photo credit: Alex Staniloff

$$$$Perfect For:Special Occasions

One of the best stories about this restaurant in Corona is that the previous owner, allegedly a capo in the Genovese crime family, made a hobby of racing pigeons on the roof. “Tough Tony” Federici inherited the restaurant, founded in 1960 as the Corona Supper Club, from his parents, and for decades, it’s where northern Queens residents have come for graduations, 50th birthdays, and anniversaries. Come here when you want to celebrate something with big plates of swordfish and shrimp scampi, served by waiters in crisp white button-downs who’ll call you “famiglia.” And ask them about the pigeon races.

photo credit: Alex Staniloff

$$$$Perfect For:Casual Weeknight Dinner

Of all the places on this list, Ortobello's in Mapleton is the one we want to scream about from the rooftops. And then, once we've finished screaming, we want to bring everyone here for a big birthday dinner, or just a regular Sunday night. Ortobello’s, which opened in 1964, quietly serves some of the best red-sauce Italian food in the city. It’s run by Andy, whose father ran it before him, and who ambles around the dining room in a backwards baseball cap, refilling wine and thanking people for being here. You don't hear about this place too often, but that's all the more reason to come, whenever you need to be warmed from the inside out by way of cheese. If they have vodka chicken parm on special, get it.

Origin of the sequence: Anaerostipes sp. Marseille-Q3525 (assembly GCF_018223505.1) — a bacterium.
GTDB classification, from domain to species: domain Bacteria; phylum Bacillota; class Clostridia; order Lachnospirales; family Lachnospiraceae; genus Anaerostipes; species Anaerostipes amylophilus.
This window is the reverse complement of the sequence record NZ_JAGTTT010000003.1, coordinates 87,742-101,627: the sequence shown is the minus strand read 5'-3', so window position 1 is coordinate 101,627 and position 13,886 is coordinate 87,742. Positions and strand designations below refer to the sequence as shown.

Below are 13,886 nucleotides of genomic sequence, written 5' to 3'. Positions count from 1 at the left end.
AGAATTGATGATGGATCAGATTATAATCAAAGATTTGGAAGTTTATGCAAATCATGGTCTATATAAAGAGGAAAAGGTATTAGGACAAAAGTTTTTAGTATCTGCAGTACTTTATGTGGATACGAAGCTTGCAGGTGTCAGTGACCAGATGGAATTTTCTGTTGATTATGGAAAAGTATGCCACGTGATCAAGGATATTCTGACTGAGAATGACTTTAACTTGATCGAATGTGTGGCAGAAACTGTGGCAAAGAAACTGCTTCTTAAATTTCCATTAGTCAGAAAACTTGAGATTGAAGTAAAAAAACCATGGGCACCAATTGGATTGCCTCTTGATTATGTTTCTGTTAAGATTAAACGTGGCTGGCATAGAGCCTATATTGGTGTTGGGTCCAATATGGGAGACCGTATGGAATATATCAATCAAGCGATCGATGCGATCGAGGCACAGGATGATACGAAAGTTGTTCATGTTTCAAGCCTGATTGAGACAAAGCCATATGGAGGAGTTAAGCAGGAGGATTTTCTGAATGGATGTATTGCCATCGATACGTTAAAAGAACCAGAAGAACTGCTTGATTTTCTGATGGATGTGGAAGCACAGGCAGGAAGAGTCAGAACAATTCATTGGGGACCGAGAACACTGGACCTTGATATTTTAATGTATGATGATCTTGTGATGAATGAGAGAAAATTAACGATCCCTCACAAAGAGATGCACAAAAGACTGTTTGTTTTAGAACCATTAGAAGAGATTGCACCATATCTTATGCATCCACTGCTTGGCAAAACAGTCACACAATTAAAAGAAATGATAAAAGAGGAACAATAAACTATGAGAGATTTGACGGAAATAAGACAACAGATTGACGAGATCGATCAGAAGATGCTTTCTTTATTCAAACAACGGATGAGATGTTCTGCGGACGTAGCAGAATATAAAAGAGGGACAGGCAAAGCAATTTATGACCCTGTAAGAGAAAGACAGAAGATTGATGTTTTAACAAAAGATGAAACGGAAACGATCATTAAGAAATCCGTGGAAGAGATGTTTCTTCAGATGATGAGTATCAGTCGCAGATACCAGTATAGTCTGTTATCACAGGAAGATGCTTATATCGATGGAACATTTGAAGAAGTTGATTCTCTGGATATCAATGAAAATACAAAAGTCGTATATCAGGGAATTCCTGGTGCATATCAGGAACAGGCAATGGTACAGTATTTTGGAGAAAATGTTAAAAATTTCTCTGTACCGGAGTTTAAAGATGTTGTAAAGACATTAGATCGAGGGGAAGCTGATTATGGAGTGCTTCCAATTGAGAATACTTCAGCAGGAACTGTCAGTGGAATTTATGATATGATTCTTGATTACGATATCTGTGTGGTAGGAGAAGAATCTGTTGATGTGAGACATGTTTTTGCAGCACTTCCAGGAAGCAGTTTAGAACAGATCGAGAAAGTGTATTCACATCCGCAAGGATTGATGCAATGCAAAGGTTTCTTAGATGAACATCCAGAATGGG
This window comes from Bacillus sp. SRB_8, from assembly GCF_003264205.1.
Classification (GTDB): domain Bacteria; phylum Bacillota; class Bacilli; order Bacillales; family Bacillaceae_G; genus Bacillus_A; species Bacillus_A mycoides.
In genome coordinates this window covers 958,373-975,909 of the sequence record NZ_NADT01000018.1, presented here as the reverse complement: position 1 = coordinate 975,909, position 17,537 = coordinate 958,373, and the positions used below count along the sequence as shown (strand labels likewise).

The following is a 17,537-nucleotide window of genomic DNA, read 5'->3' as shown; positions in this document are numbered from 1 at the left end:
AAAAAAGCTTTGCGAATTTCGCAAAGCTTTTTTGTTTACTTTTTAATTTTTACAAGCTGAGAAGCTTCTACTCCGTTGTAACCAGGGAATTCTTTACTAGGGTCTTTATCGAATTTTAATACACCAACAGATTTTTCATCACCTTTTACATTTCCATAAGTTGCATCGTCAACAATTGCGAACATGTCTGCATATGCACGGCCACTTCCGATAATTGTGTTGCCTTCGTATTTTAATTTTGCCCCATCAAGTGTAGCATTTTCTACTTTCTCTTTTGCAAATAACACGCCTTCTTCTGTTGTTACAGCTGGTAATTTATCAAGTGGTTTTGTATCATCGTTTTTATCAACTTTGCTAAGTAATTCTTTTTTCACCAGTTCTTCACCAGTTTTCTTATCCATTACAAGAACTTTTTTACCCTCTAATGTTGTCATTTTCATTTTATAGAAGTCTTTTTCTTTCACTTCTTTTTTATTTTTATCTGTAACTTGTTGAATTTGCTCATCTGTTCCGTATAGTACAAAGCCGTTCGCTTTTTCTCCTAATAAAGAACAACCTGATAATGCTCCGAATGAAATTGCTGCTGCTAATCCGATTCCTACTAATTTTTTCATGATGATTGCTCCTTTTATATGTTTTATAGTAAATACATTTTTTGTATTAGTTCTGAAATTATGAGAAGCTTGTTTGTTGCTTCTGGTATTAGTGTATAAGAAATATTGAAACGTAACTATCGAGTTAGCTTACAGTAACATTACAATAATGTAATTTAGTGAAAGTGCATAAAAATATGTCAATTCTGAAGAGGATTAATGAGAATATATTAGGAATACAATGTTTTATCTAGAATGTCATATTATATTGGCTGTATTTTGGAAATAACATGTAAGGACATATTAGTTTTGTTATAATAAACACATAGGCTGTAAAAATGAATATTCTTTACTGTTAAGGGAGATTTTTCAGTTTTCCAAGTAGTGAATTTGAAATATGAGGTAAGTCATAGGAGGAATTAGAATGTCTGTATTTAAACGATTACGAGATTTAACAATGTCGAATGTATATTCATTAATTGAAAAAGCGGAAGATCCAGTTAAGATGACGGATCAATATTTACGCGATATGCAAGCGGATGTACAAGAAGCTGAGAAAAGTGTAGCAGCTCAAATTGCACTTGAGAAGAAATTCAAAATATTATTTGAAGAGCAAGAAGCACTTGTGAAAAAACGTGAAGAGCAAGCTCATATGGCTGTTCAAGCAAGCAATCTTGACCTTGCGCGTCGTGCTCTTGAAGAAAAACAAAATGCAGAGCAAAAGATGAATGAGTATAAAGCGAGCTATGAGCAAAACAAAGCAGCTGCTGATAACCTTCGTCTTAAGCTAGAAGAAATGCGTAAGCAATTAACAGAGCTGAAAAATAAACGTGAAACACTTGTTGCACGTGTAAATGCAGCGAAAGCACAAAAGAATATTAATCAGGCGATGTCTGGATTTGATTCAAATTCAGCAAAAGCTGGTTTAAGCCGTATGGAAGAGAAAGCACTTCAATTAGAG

We frequently find ourselves in the mood for a martini, but at Michael’s in Marine Park, it's more of an insatiable urge that hits you like a brick the second you lay eyes on a group of fur-draped people sitting at the bar, beneath the glow of a large, fully functional fish tank. Someone plays a piano, and beyond that there's a cavernous room where people have been fighting over checks since 1964. For every woman in high heels, there's an 11-year-old in his basketball uniform, celebrating a win with his very own order of baked clams. Do Michael’s right: come with 10 people, have something to celebrate, and ask about the giant pepper grinder. It's approximately three feet tall, and reserved for only the most festive parties.

A meal at this Bay Ridge staple should begin with a slice from their take-out pizza counter in the front. Think of it as a pre-appetizer. Ask for the eggplant or grandma, and a server will bring you slices cut into the correct number of slivers for your party size. Then move on to the hot antipasto platter, chicken parm, and orecchiette with sausage and broccoli rabe. If your table gets overloaded, they'll just bring over another one—Gino's has been hosting big parties since 1964, and they know what they're doing. Someone next to you has probably celebrated every major milestone here, from sweet sixteen to baby shower, and if you need further evidence of how festive an evening at Gino's can be, just know we felt compelled to get an appletini there.